Well the campaign against mandatory ISP filtering by internetblackout.com.au has certainly been causing a stir both in the media & on-line forums. Some statistics are always good viewing!
- 500+ verified participating sites
- 296,000+ unique visitors to the campaign site
- 438,000+ views of the blackout info popup
Here is some information provided by via facebook) detailing the history of the proposed bill…(
Internet Filtering Policy
28 January 2010
The Internet filtering policy has changed around six times since it was an election policy back in 2007. The office of Brett Raguse MP has constantly raised concerns of constituents in this area since the 2007 election. This document aims to provide an overview of the current state of the policy.
The Internet filtering policy, originally a 2007 election policy, has evolved as a result of industry and community feedback. The current policy proposes two levels of Internet filtering:
1. Mandatory Internet filtering of Refused Classification (RC) material.
RC material includes child sex abuse, bestiality, sexual violence and similar material. The Australian Communications and Media Authority (ACMA) already orders his material to be ‘taken down’ if is hosted in Australia. There is a credible debate about what this may mean on the edges and public consultation is taking place on this subject.
This system is proposed to block a list of Internet sites called a blacklist. This relatively simple technology is quick and used in many countries. I am advised by Information Technology professionals that this system will have a negligible impact on Internet connection performance.
The policy in this area was originally that there would be a mandatory blocking of ‘offensive material’. This was narrowed to the ‘ACMA blacklist’ and has now been narrowed further to RC. This is a far more limited scope than that used in countries such as China and is similar to the systems in the UK, Norway, Denmark and Sweden.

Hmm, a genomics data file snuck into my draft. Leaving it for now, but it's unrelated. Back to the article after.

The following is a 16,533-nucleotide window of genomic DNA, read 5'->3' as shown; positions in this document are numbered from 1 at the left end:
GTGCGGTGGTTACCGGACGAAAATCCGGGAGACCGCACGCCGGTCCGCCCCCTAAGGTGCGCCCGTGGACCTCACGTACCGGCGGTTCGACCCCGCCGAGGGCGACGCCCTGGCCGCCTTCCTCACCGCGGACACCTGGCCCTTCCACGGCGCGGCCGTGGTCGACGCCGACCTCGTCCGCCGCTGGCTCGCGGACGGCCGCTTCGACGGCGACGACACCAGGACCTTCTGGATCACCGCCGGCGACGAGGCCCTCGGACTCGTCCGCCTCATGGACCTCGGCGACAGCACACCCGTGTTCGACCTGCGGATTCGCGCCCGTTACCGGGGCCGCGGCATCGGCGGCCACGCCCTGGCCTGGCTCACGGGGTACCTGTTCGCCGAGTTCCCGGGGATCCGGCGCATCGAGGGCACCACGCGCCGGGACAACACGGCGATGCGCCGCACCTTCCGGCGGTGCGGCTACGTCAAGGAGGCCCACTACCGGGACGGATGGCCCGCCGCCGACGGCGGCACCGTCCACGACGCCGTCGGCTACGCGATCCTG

2. Optional Internet filtering of broader ‘offensive material’.
The second level of Internet filtering is the one that has attracted the most controversy. This is an optional higher level of Internet filtering to be offered by some Internet Service Providers (ISP’s). Individuals will only have this ‘clean feed’ on their service if they request it. ISP’s do not have to offer this ‘clean feed’ but may access Federal Government grants for providing this service.
Originally, it was planned for this level of Internet filtering to be mandatory for individuals and ISP’s, with an ‘opt out’ option for individuals. This has been sensibly altered to the current policy, where individuals have to ‘opt in’ if they want a ‘clean feed’ and ISP’s are not forced to offer such a service.
Current technologies for this level of censorship present technical issues including overblocking, underblocking and performance impacts. There are also critical social issues relating to the role of government in censorship. As technical barriers are inevitably eventually overcome, the social issues will become of more importance than the technical issues in the long term.
The following issues have been overcome:
The policies as proposed will not slow down the Internet unless people deliberately choose a censored connection.
Scope of censorship issues have been largely resolved – RC for all Internet connections, and higher levels only for people who want it.
Cost issues have been reasonably contained by limiting the scope and not forcing Internet Service Provider’s (ISP’s) to offer censorship beyond RC.
ISP competition issues have been resolved by assistance to implement the blacklist filter and not forcing them to implement higher levels of censorship.
The following issues remain:
The Internet filtering technology is likely to be overcome by technical experts.
The optional higher level of Internet censorship will still have overblocking, underblocking, effectiveness and speed issues, but this will not affect most people.
Oversight of sites to be blocked, though a discussion paper has been released by Minister Conroy on this subject.
Risks of scope creep in censorship.
There is a technical issue relating to the boundary between RC and illegal material.
So will you just sit and watch as your internet freedom is taken from you (like you are a child) or will you make a stand and voice your opinion to your local MP? The decision is yours to make, but do nothing… and well you just may not be able to view my blog as who knows it may get “FILTERED” …
© 2010, Scott Evans.
This work is licensed under a Creative Commons Attribution-ShareAlike 4.0 International License.